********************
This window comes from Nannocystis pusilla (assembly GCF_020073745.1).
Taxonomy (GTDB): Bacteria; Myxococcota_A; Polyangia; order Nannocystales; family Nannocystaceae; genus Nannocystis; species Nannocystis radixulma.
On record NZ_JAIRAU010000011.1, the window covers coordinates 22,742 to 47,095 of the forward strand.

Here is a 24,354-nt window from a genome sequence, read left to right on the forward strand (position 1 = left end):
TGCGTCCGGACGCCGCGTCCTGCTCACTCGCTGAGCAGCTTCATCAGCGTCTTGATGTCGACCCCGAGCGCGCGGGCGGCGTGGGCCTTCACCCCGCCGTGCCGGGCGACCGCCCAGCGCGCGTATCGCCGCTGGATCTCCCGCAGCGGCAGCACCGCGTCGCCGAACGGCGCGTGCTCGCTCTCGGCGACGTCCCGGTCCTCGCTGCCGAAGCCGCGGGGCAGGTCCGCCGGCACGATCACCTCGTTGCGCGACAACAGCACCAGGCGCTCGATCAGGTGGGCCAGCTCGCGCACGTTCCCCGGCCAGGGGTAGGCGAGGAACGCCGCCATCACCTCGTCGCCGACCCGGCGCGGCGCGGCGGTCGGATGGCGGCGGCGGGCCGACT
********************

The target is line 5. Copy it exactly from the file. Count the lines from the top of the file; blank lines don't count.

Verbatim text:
TGCGTCCGGACGCCGCGTCCTGCTCACTCGCTGAGCAGCTTCATCAGCGTCTTGATGTCGACCCCGAGCGCGCGGGCGGCGTGGGCCTTCACCCCGCCGTGCCGGGCGACCGCCCAGCGCGCGTATCGCCGCTGGATCTCCCGCAGCGGCAGCACCGCGTCGCCGAACGGCGCGTGCTCGCTCTCGGCGACGTCCCGGTCCTCGCTGCCGAAGCCGCGGGGCAGGTCCGCCGGCACGATCACCTCGTTGCGCGACAACAGCACCAGGCGCTCGATCAGGTGGGCCAGCTCGCGCACGTTCCCCGGCCAGGGGTAGGCGAGGAACGCCGCCATCACCTCGTCGCCGACCCGGCGCGGCGCGGCGGTCGGATGGCGGCGGCGGGCCGACT